But right now, this is definitely it.


First Impressions: Chiang Mai

Alright, I’m going to be a little biased here.  I arrived to Chiang Mai when it is at its best, the New Year’s Festival called Songkran.  If you’re in Thailand for this holiday, it is said that Chiang Mai is the place to be.

And I believe it.

The old city of Chiang Mai is surrounded by a moat.  This moat is then used to refill countless and countless buckets and waterguns, which are then used to soak and re-soak every single person in the city.  And I mean every single person.  Businessmen, shopkeepers, mothers, infants, monks, even policemen are dripping water by 10 o’clock in the morning.  I can’t imagine being anywhere else for this holiday! 

It was an endless supply of water.

But more about the holiday later.  I want to talk a little bit about the city.  Or at least what I saw of it.

Most of the shops were closed.  And by most, I mean at least 95% of them.  Everyone was out “playing Songkran.”  But I liked the way the city was structured.  It was definitely walkable and I got to stroll down the Sunday Market (which was going on a Friday because of the massive amounts of people inundating the city, and I mean literally inundating) and was tempted to buy anything and everything once again.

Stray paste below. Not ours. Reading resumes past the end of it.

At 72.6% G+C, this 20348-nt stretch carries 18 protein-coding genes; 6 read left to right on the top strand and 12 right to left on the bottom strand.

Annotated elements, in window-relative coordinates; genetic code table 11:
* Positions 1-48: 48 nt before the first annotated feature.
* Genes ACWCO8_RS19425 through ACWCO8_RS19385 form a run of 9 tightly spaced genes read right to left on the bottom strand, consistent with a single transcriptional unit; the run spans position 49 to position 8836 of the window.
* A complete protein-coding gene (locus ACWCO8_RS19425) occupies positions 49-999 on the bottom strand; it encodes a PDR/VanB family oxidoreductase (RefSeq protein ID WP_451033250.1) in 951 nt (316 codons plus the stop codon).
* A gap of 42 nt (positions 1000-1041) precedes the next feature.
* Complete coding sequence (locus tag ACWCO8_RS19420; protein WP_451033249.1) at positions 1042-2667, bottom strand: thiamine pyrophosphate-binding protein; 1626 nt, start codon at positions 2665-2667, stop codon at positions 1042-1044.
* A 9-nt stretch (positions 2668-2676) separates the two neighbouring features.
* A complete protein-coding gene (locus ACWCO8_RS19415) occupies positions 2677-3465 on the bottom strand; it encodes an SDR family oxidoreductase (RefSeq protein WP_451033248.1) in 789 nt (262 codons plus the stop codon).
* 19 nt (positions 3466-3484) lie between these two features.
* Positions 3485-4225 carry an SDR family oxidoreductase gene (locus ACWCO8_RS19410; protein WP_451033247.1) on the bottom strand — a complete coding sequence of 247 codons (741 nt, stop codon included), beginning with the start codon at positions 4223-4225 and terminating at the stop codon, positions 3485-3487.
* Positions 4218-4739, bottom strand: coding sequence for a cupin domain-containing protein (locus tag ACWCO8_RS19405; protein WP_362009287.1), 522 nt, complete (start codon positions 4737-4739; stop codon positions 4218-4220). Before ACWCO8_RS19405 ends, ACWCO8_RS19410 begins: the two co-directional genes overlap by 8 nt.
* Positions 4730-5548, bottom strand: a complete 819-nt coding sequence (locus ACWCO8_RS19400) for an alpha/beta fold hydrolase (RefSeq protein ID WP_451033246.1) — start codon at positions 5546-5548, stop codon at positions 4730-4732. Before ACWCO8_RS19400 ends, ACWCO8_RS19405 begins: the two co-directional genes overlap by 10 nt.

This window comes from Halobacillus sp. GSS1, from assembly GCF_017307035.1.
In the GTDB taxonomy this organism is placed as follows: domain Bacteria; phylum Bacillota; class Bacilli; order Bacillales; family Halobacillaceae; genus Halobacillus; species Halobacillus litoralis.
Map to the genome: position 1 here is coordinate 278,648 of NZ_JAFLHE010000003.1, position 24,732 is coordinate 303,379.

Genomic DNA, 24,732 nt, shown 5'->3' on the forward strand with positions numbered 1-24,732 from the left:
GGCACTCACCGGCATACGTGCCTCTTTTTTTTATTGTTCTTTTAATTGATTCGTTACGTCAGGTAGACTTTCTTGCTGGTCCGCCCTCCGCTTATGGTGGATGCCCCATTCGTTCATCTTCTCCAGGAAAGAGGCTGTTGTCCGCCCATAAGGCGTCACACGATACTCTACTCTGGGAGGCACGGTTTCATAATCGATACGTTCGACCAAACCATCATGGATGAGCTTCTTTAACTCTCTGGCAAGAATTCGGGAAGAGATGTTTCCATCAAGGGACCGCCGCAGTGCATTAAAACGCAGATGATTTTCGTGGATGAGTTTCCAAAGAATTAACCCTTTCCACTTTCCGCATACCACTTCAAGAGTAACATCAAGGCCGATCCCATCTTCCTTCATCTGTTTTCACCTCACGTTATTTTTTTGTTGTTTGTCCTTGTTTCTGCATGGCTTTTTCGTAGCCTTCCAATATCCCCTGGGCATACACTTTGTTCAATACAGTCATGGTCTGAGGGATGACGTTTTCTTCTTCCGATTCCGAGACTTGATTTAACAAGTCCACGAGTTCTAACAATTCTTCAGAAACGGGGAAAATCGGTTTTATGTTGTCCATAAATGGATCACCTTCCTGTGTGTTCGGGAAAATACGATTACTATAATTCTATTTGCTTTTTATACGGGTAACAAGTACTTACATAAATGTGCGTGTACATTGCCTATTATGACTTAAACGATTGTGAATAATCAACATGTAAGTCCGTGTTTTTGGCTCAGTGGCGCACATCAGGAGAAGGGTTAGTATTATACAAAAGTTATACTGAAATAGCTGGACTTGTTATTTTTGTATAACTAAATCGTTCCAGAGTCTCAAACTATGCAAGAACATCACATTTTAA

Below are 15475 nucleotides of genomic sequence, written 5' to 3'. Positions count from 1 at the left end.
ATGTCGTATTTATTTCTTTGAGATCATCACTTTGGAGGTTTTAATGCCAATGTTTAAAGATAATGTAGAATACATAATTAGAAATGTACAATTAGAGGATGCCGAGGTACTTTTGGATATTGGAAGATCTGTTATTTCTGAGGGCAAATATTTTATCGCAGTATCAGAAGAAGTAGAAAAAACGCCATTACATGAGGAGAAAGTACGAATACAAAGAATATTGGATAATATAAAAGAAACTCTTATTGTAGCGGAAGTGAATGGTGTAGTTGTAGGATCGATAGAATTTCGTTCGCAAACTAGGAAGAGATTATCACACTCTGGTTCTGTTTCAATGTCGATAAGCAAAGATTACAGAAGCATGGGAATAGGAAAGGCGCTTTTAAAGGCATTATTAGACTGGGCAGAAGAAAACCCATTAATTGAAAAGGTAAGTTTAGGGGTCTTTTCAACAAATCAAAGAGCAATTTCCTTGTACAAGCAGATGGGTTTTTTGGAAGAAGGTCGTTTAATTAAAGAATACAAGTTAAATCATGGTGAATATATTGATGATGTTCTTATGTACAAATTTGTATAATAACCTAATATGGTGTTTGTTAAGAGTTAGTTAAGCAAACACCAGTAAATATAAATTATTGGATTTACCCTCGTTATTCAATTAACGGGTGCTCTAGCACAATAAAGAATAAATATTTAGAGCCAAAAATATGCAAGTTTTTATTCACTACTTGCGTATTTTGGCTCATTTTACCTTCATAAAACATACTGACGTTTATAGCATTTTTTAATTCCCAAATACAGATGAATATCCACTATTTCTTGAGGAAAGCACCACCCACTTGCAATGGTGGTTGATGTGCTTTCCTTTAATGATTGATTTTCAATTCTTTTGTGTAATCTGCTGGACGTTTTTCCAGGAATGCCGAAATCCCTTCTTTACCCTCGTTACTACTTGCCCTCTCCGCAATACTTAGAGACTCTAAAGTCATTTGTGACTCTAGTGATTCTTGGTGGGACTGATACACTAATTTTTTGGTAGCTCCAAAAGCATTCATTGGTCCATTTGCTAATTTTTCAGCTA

It seemed like a pretty laid back place with a lot of character.  My couchsurfing host showed me all of his favorite restaurants.  And yes, he could only show me them, because their owners were out spraying people with hoses, but needless to say, I heard there were some good restaurants.  And I’m sure there are a lot of great temples and museums to see there, but I was a little caught up.